Administrator not specific on what will be built on the site
MT. PLEASANT—In the course of making a report on Sanpete Valley Hospital’s service to Sanpete County, hospital administrator Aaron Wood confirmed that Intermountain Healthcare expects to acquire land in Ephraim this year.
There have been rumors for years that Intermountain Healthcare was planning to build a hospital with as many as 125 beds in Ephraim.
“Hopefully we will acquire a parcel before the end of this year. And we expect, in 2023, to decide what to do with that parcel of land,” Wood told the Sanpete County Commission on Tuesday, June 21. “It would make sense that we are going to build some sort of healthcare facility, but we are far from deciding what the best needs to be met in that part of the county would be.”
Wood told commissioners Sanpete Valley Hospital has been listed as a Top 20 Critical Access Hospital for 2021 by the Chartis Center for Rural Health.
The Intermountain Healthcare facility was listed in the top 100 in 2018, 2019, and 2020, according to the Sanpete Valley Hospital’s website. “There are about 1,500 critical access rural hospitals in the United States, so being in the top 20 is somewhere around the top 1.5%,” Wood said. “That award is based on how our patients score and rate us. It’s not us tooting our own horns—it’s our patients—so we are very proud to be a top 20 hospital.”
Intermountain Healthcare, based in Salt Lake City, is organized as a 501(c)(3) nonprofit organization. That means that instead of reporting to shareholders, its business decisions are based on the needs of the community and its patients, according to the annual report. It provides a college tuition reimbursement plan for its staff. It also constantly engages in medical studies with the goal of improving care.
The report says Intermountain hospitals serve all patients regardless of race, religion, gender or ability to pay and base treatment on a physician’s clinical judgment, never on cost. In order for the Sanpete Valley Hospital to remain a nonprofit organization, the IRS requires it to give more to the community annually than the amount of its tax liability if it were a profit-making organization.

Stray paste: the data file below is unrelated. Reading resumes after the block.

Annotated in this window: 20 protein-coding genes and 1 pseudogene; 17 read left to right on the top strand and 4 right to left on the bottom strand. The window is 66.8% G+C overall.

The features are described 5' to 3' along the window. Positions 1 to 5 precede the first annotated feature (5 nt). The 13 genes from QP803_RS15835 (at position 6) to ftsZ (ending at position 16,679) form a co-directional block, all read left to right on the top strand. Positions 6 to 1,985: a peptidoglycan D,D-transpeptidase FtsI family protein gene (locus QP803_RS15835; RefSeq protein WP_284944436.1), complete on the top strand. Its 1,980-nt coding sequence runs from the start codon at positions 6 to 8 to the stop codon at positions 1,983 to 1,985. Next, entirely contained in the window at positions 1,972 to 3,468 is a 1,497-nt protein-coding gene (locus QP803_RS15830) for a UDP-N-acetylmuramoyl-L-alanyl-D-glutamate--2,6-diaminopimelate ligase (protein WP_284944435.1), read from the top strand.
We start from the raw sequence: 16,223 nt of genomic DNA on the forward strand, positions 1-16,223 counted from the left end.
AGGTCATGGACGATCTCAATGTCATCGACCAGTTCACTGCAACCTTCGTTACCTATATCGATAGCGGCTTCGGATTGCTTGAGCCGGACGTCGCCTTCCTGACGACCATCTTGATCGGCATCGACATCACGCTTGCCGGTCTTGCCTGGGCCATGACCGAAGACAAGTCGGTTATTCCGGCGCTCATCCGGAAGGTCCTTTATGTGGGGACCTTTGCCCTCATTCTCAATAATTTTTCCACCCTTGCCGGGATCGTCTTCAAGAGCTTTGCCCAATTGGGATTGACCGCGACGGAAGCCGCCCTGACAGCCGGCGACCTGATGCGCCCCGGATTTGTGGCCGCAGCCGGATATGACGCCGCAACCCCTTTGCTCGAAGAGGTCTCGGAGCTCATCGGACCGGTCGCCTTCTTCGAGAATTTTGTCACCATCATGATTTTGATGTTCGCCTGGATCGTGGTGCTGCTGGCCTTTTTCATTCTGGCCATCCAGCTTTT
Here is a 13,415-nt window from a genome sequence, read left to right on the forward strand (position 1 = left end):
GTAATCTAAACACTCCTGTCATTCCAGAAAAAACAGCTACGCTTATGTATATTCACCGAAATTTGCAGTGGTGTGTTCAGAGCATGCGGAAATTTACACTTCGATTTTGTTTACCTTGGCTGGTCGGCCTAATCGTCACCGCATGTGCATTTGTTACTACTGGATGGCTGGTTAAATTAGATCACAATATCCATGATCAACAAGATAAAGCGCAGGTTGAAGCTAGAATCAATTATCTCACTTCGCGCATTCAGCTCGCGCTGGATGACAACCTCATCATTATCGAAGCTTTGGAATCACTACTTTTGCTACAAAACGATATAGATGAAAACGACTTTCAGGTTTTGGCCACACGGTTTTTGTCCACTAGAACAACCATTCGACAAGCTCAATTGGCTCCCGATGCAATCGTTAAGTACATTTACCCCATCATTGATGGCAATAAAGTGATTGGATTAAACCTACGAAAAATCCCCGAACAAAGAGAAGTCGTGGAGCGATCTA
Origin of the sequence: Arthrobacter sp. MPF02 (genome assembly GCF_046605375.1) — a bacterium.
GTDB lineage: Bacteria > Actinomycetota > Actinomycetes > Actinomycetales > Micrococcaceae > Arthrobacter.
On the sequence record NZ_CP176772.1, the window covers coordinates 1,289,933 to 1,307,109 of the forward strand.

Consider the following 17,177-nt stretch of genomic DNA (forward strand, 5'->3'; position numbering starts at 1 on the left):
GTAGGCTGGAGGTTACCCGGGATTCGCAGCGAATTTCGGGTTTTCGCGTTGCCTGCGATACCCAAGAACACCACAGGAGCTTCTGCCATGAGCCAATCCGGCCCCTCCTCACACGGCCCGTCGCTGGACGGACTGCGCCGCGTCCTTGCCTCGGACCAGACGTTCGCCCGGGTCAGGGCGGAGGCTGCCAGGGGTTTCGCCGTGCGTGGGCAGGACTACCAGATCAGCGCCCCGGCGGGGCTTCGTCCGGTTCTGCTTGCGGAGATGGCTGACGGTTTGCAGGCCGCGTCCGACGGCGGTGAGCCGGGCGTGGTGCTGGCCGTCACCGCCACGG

In 2021, Sanpete Valley calculated that its total gift to the community was more than $10 million. Approximately $9 million of that was identified as general “community benefit.” But more than $1 million was charity care. The hospital had 1,769 charity care cases in 2021. The hospital also engaged in more than $2 million in capital improvements in 2021.
Additional gifts to the community in 2021 include:
• $24,710 in community service and education
• $386,745 in cash donations to community organizations
• $55,430 in health professional education
• $7,511 in volunteer service
Intermountain’s goals for 2021-22 include:
- Improving mental well-being by reducing suicide
rates, reducing substance abuse
deaths and improving our ranking with Mental Health America.
- Preventing avoidable disease and injury by increasing immunization rates and reducing diabetes, high blood pressure and unintentional injuries.
- Improve air quality by helping to reduce the number of bad air days.
“By promoting firearm safety, reducing the number of opioid prescriptions in the community, and distributing naloxone (a medication designed to rapidly reverse opioid overdose), we can reduce the rates of death by drugs, alcohol and suicide in the Mountain West,” Intermountain’s website says.
Since 2015, the organization has reduced the number of opioids prescribed by 9.5 million and have helped distribute more than 4,000 naloxone kits used to revive someone experiencing an overdose.
In addition, Intermountain has taught a course for clinicians on how to discuss safe storage of firearms with patients. And since 2019, the organization has distributed more than 30,000 free gun locks.
The organization’s Diabetes Prevention Program (DPP) focuses on helping people with pre-diabetes prevent or delay the onset of Type 2 diabetes. According to a recent study, if someone with pre-diabetes loses 5 percent of their body weight within two years, he or she can decrease the chance of getting diabetes by 58 percent.
The DPP offers three programs to help patients lose weight, including the Weight to Health program, a medical nutritional therapy program, and a two-hour group class teaching patients about the signs and challenges of pre-diabetes.
To reduce its carbon footprint, Intermountain Healthcare has partnered with Rocky Mountain Power and its Wattsmart program to swap out fluorescent lighting with LED lighting in all its hospitals, while making additional adjustments to reduce their energy consumption.
Intermountain has also installed more than 80 electric vehicle charging stations throughout its facilities, its website says.